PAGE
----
Healthcare is failing. Consumers are increasingly alienated from big insurers, big pharma and the consolidation of providers. Tech is moving to solve these problems, but trust in tech, especially for sensitive health information, is at an all-time low. Our company, WellPlay, overcomes this alienation by applying our entertainment expertise to solve some of the complex challenges of healthcare: patient engagement, treatment adherence and behavior change. In simple terms, we use the “Disneyfication” of healthcare to transform patients into fans. Healthcare and entertainment are converging. As the silos between health, tech and entertainment breakdown, consumer experiences are becoming more interactive and content driven. We see these silos start to break down at companies like Amazon. With the recent announcements of Alexa’s  medication management and their leap forward into interactive audio entertainment, we anticipate that Amazon’s Alexa – which has been HIPPA complaint since April 2019 – will soon be tackling the longstanding healthcare issues of patient engagement and treatment adherence with a novel strategy: interactive entertainment. Yet Amazon will falter. While Amazon’s strong digital engagement and robust content and consumer offerings seem like an easy solution for the healthcare industry, Amazon – like other Big Tech companies who have been keen to dominate healthcare – will still struggle with the alienating, disempowering narrative of healthcare. No matter how many gizmos, gadgets, and shiny new things Amazon and its contemporaries bring to market, the general public – who aren’t fitness enthusiasts or health zealots—will still lack engagement and adoption of these new health offerings. Unless of course we change the narrative of healthcare. But how? Introducing WellPlay At WellPlay we are transforming patients into fans of health. With our signature Fan Feedback Loop™ and our first consumer entertainment product, Virus Hunters™, WellPlay uses AR mobile gaming to cultivate fans of health with a new, empowering narrative. Players are on hero’s quest to defeat disease. We activate a player’s agency to make their own health care decisions in game play; emboldening players with health literacy and new health behaviors  (read more on the new narrative of health here). WellPlay is the first consumer entertainment company that improves health outcomes. As tech companies continue to apply their product and user experience expertise to the tricky beast that is US healthcare, we at WellPlay believe that reframing the narrative of health and producing fan worthy health content, products, and experiences, will result in better health outcomes. Why? Because we’re entertainment professionals who know what it takes to reframe disengaging, not-so-fun topics into interactive, engaging and fan worthy content, products and experiences. While technologists and doctors continue to struggle with engagement and adoption, we are using the principles of entertainment and play to increase engagement and change behaviors for healthier outcomes. We’re WellPlay and it’s a pleasure to meet you.* *And yes, we were Zamarra LLC before we incorporated. New name, same great company!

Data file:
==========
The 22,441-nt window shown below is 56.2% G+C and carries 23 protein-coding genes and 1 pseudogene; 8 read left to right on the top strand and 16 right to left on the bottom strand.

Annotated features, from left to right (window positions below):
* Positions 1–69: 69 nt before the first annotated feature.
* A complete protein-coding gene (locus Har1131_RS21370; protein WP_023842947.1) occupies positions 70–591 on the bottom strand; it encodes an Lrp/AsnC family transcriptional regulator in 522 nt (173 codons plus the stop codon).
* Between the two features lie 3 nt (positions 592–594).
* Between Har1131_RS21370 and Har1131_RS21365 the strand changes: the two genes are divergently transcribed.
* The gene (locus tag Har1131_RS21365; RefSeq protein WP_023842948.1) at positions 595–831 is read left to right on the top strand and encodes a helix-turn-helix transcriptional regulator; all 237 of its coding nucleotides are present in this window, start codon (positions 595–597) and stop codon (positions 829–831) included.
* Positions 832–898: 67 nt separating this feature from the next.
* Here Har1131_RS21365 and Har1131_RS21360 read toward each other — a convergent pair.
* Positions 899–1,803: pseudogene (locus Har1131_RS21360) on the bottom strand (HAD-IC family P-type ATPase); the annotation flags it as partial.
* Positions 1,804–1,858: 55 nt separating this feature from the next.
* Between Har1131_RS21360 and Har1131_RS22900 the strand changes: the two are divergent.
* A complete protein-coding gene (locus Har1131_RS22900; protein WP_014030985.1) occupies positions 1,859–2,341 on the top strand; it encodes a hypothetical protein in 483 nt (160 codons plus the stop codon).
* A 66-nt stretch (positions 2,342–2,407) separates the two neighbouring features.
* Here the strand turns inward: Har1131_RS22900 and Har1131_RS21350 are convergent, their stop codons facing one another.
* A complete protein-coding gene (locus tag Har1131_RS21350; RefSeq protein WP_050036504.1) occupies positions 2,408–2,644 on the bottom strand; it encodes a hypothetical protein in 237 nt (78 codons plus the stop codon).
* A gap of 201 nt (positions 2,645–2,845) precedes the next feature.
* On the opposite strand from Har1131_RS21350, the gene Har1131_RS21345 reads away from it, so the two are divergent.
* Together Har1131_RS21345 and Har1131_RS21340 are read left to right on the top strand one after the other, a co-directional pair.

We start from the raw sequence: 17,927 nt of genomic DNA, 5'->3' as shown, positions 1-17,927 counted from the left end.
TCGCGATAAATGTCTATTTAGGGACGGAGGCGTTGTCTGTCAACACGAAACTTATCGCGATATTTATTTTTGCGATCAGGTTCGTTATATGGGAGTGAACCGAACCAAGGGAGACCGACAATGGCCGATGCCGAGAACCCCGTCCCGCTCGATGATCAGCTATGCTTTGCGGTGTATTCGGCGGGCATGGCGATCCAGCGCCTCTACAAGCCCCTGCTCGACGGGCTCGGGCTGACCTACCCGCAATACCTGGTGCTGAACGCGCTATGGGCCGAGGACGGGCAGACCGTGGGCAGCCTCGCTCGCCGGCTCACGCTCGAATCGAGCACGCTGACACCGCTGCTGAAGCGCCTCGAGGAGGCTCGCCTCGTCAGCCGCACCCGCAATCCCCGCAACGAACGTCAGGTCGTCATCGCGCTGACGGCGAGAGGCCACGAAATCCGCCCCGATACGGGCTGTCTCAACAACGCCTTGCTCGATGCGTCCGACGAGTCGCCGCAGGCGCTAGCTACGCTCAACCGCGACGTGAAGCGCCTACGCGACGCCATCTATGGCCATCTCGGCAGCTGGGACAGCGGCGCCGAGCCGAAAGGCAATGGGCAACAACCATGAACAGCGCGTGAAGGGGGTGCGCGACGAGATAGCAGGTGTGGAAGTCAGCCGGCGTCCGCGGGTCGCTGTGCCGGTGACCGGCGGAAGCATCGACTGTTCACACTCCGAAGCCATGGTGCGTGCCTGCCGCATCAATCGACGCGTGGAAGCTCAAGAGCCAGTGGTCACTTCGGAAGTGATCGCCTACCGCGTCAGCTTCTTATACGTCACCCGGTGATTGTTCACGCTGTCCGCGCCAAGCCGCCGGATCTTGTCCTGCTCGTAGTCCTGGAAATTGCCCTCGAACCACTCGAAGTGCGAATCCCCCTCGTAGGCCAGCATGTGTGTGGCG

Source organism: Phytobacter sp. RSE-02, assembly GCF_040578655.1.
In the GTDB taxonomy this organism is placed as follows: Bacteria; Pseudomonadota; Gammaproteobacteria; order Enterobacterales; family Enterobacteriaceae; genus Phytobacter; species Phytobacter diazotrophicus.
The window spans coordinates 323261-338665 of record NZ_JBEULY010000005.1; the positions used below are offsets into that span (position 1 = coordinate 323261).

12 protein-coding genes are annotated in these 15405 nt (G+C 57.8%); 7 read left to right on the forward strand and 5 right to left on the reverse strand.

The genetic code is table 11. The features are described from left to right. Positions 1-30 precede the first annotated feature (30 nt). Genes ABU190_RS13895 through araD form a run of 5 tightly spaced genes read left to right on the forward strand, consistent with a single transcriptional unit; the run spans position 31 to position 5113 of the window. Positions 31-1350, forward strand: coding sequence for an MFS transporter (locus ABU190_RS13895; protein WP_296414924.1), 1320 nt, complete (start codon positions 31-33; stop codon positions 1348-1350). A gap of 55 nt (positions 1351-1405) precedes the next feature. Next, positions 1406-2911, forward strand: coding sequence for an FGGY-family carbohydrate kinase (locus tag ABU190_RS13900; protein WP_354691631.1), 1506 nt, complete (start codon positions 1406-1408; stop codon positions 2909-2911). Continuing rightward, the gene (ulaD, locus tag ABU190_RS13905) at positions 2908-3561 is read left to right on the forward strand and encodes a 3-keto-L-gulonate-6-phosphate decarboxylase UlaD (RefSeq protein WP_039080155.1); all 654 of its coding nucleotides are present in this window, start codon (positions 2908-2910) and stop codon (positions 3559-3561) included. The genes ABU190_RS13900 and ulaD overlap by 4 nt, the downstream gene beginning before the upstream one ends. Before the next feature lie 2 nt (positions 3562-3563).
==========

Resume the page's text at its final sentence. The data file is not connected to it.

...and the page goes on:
• Transforming Audiences Into Fans - Part 1